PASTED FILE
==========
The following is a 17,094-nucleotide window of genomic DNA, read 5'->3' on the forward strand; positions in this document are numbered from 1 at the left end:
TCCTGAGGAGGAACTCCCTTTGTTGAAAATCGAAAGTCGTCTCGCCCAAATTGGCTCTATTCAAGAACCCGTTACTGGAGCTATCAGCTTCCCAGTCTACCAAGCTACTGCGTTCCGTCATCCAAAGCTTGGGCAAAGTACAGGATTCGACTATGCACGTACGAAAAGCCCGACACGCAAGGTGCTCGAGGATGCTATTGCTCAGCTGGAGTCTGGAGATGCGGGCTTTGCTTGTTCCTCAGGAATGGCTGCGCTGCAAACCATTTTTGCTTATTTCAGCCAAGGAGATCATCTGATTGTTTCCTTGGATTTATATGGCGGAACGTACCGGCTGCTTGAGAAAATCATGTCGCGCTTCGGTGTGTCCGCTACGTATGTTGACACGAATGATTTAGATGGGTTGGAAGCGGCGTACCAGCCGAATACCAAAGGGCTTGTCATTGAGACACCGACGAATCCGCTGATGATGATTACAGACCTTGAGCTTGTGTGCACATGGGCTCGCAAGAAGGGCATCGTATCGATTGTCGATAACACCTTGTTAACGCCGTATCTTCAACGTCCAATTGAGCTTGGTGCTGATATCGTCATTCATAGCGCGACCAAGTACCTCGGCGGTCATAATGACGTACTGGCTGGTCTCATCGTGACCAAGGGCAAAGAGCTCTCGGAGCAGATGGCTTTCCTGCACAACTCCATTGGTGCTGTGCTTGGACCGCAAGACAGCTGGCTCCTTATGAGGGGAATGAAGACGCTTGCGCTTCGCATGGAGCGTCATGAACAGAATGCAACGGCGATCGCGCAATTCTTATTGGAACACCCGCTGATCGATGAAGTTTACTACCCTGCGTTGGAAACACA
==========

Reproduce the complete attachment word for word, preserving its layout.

The following is a 17,094-nucleotide window of genomic DNA, read 5'->3' on the forward strand; positions in this document are numbered from 1 at the left end:
TCCTGAGGAGGAACTCCCTTTGTTGAAAATCGAAAGTCGTCTCGCCCAAATTGGCTCTATTCAAGAACCCGTTACTGGAGCTATCAGCTTCCCAGTCTACCAAGCTACTGCGTTCCGTCATCCAAAGCTTGGGCAAAGTACAGGATTCGACTATGCACGTACGAAAAGCCCGACACGCAAGGTGCTCGAGGATGCTATTGCTCAGCTGGAGTCTGGAGATGCGGGCTTTGCTTGTTCCTCAGGAATGGCTGCGCTGCAAACCATTTTTGCTTATTTCAGCCAAGGAGATCATCTGATTGTTTCCTTGGATTTATATGGCGGAACGTACCGGCTGCTTGAGAAAATCATGTCGCGCTTCGGTGTGTCCGCTACGTATGTTGACACGAATGATTTAGATGGGTTGGAAGCGGCGTACCAGCCGAATACCAAAGGGCTTGTCATTGAGACACCGACGAATCCGCTGATGATGATTACAGACCTTGAGCTTGTGTGCACATGGGCTCGCAAGAAGGGCATCGTATCGATTGTCGATAACACCTTGTTAACGCCGTATCTTCAACGTCCAATTGAGCTTGGTGCTGATATCGTCATTCATAGCGCGACCAAGTACCTCGGCGGTCATAATGACGTACTGGCTGGTCTCATCGTGACCAAGGGCAAAGAGCTCTCGGAGCAGATGGCTTTCCTGCACAACTCCATTGGTGCTGTGCTTGGACCGCAAGACAGCTGGCTCCTTATGAGGGGAATGAAGACGCTTGCGCTTCGCATGGAGCGTCATGAACAGAATGCAACGGCGATCGCGCAATTCTTATTGGAACACCCGCTGATCGATGAAGTTTACTACCCTGCGTTGGAAACACA